Think. Test. Treat TB


Tuberculosis Hides In Plain Sight

Tuberculosis (TB), or TB disease, is one of the world’s leading infectious disease killers.

The bacteria responsible for causing TB can live in the body for years without symptoms. This is called inactive TB or latent TB infection. Without treatment, inactive TB can become active TB disease at any time and make you sick. Once TB becomes active, it can spread from person to person through the air.

Starting a conversation with your doctor is the first step to protecting your family, friends, and community from this highly contagious disease.

TB hides in plain sight. Millions of Americans are living with inactive TB.

Inactive TB in the United States

It is estimated that up to 13 million people in the United States live with inactive TB.

Risks of Untreated Inactive TB

Without treatment, 1 in 10 people with inactive TB will get sick with active TB disease, which can spread to others and be deadly.

Prevent TB

If you are diagnosed with inactive TB, there are several short and convenient treatment options available that can help protect you from getting sick with active TB disease.

How to Think, Test, and Treat TB


Think: Am I at risk for TB infection?

Anyone can get TB, but you might have a higher risk for TB if you:

  • Were born in or frequently travel to countries where TB is common, including those in Asia, Africa, and Latin America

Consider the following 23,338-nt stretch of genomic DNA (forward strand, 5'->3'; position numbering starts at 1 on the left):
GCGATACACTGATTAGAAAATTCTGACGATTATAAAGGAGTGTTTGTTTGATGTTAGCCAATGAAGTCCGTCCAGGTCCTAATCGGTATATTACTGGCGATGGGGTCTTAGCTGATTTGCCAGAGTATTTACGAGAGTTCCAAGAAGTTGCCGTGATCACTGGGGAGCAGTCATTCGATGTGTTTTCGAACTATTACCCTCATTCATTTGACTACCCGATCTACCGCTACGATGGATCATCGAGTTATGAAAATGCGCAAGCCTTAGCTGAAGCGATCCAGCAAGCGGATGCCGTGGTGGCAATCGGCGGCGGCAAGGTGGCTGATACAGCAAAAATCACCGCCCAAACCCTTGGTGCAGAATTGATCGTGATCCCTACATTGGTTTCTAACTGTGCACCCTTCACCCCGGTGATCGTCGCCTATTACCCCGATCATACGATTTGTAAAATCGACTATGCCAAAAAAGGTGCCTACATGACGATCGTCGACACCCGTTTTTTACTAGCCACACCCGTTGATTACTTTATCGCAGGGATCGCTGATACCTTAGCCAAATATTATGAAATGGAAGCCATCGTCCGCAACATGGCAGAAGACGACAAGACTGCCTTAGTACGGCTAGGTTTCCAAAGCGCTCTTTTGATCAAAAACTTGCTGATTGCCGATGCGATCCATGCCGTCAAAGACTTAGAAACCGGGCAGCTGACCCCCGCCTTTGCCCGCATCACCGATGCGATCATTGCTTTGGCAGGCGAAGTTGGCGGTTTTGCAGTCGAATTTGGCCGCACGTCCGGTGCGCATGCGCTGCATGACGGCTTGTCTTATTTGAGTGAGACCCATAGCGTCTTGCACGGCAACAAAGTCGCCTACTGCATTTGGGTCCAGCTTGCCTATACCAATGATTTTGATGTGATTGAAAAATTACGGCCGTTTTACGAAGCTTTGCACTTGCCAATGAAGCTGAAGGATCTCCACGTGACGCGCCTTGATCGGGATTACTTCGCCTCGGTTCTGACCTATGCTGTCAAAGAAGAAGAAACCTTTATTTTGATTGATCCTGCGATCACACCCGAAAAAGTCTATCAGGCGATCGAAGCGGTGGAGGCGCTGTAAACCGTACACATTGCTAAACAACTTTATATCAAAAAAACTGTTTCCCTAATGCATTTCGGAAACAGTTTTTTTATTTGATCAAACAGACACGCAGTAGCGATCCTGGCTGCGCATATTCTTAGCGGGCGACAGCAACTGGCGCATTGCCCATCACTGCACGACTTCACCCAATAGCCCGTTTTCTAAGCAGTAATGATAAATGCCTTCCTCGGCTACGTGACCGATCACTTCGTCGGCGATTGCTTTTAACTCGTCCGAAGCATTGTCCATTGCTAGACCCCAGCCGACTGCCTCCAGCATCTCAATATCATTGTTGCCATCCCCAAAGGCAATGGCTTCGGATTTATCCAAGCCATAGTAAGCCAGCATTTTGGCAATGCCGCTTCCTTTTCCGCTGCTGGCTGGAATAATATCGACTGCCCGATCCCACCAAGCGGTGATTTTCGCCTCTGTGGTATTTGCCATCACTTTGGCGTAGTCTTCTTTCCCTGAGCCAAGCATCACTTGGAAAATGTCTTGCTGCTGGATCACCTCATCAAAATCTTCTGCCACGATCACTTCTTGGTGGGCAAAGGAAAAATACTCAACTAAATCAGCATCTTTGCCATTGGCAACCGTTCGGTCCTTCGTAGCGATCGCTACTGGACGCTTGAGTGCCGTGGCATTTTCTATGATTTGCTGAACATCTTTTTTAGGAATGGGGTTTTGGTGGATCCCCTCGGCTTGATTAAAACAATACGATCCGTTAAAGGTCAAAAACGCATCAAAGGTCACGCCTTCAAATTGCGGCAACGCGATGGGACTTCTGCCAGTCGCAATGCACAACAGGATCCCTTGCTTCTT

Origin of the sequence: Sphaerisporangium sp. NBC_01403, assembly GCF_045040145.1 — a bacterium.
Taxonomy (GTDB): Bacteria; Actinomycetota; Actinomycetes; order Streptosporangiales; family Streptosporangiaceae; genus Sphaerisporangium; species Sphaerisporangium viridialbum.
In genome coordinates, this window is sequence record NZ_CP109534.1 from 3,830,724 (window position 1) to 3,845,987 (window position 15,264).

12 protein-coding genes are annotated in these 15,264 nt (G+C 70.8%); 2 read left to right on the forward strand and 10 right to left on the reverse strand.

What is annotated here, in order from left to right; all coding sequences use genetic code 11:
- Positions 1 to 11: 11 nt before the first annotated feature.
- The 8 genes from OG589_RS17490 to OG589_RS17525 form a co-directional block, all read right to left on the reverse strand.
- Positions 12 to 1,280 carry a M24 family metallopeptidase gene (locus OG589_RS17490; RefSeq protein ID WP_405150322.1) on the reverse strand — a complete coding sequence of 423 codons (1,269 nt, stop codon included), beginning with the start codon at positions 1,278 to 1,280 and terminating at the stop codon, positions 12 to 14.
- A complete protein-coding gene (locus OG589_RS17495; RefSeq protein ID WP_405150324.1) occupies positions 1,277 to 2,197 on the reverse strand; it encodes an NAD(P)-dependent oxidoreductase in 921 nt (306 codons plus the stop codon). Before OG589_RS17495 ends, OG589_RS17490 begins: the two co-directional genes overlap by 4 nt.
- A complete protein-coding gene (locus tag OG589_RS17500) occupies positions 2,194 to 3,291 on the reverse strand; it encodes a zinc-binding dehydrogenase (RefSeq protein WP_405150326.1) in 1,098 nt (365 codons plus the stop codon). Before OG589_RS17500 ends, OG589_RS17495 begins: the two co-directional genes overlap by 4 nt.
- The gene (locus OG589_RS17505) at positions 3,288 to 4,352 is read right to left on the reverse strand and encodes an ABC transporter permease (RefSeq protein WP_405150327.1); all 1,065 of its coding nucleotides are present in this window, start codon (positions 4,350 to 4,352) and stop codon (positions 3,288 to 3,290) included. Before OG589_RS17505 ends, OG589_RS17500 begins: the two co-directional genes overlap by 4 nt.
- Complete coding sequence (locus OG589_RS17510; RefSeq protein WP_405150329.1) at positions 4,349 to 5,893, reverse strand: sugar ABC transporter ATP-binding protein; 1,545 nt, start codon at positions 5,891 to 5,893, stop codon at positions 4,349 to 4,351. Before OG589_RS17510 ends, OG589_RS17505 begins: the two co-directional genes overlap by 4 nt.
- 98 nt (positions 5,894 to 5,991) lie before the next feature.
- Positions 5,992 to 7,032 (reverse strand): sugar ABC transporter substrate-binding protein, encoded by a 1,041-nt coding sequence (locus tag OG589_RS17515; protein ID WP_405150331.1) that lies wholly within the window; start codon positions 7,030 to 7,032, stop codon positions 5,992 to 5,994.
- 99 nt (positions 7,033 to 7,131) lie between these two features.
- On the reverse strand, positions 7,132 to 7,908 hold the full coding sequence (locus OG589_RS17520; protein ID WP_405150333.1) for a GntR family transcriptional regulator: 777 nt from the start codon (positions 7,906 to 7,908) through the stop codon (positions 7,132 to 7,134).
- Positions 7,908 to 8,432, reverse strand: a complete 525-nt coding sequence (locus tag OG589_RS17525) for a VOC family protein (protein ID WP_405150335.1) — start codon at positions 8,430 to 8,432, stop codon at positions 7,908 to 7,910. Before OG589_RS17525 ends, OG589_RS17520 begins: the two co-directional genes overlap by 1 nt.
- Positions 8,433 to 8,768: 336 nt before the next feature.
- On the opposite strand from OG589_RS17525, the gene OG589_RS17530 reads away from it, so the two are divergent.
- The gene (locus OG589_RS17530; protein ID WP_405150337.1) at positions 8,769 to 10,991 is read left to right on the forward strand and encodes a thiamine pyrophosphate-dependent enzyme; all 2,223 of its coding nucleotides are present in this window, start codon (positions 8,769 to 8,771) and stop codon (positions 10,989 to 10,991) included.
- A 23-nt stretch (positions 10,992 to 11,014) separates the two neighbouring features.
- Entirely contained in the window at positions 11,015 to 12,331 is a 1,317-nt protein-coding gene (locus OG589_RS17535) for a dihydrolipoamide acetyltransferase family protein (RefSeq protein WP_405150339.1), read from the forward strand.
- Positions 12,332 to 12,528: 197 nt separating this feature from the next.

• Live or used to live in large group settings where TB is more common, such as homeless shelters, prisons, or jails
  • Recently spent time with someone who has active TB disease
  • Have a weaker immune system because of certain medications or health conditions such as diabetes, cancer, and HIV
  • Work in places with high risk for TB transmission, such as hospitals, homeless shelters, correctional facilities, and nursing homes

Test: What TB test is needed?

The CDC recommends that people that are at increased risk should be tested for TB.

There are two types of tests:

  • TB blood test: The blood test measures how your immune system reacts to the germs that cause TB. If you have ever received a vaccine for TB, your healthcare provider will recommend that you have the TB blood test.
  • TB skin test: For the skin test, a small needle is used to put some testing material under the skin. You will need to return to your healthcare provider in 2-3 days to see if there is a reaction.

Treat: What are the treatment options?

If you have inactive TB, treating it is the best way to protect you from getting sick with active TB disease. There are several short and convenient treatment options available.


Materials are available free of charge for order via CDC-Info On Demand Publications (see ordering instructions).